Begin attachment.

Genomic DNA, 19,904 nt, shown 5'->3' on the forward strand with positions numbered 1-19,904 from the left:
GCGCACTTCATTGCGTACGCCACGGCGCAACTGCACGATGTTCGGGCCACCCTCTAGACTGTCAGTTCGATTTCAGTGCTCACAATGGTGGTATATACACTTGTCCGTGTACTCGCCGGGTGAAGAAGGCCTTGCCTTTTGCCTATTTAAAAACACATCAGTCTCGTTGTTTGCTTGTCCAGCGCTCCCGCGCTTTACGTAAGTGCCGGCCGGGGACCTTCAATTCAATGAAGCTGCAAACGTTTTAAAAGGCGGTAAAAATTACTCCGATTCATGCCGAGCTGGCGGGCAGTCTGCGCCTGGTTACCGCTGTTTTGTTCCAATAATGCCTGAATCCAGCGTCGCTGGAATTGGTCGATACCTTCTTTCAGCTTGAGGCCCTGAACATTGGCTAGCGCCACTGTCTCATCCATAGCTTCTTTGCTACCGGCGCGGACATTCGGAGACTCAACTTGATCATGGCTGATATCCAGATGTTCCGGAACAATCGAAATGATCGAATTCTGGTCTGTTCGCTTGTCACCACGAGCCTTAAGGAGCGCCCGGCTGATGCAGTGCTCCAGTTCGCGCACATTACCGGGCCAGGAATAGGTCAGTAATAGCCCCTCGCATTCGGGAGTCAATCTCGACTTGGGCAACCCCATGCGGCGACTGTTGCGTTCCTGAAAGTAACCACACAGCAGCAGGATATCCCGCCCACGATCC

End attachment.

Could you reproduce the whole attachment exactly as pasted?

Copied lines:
Genomic DNA, 19,904 nt, shown 5'->3' on the forward strand with positions numbered 1-19,904 from the left:
GCGCACTTCATTGCGTACGCCACGGCGCAACTGCACGATGTTCGGGCCACCCTCTAGACTGTCAGTTCGATTTCAGTGCTCACAATGGTGGTATATACACTTGTCCGTGTACTCGCCGGGTGAAGAAGGCCTTGCCTTTTGCCTATTTAAAAACACATCAGTCTCGTTGTTTGCTTGTCCAGCGCTCCCGCGCTTTACGTAAGTGCCGGCCGGGGACCTTCAATTCAATGAAGCTGCAAACGTTTTAAAAGGCGGTAAAAATTACTCCGATTCATGCCGAGCTGGCGGGCAGTCTGCGCCTGGTTACCGCTGTTTTGTTCCAATAATGCCTGAATCCAGCGTCGCTGGAATTGGTCGATACCTTCTTTCAGCTTGAGGCCCTGAACATTGGCTAGCGCCACTGTCTCATCCATAGCTTCTTTGCTACCGGCGCGGACATTCGGAGACTCAACTTGATCATGGCTGATATCCAGATGTTCCGGAACAATCGAAATGATCGAATTCTGGTCTGTTCGCTTGTCACCACGAGCCTTAAGGAGCGCCCGGCTGATGCAGTGCTCCAGTTCGCGCACATTACCGGGCCAGGAATAGGTCAGTAATAGCCCCTCGCATTCGGGAGTCAATCTCGACTTGGGCAACCCCATGCGGCGACTGTTGCGTTCCTGAAAGTAACCACACAGCAGCAGGATATCCCGCCCACGATCC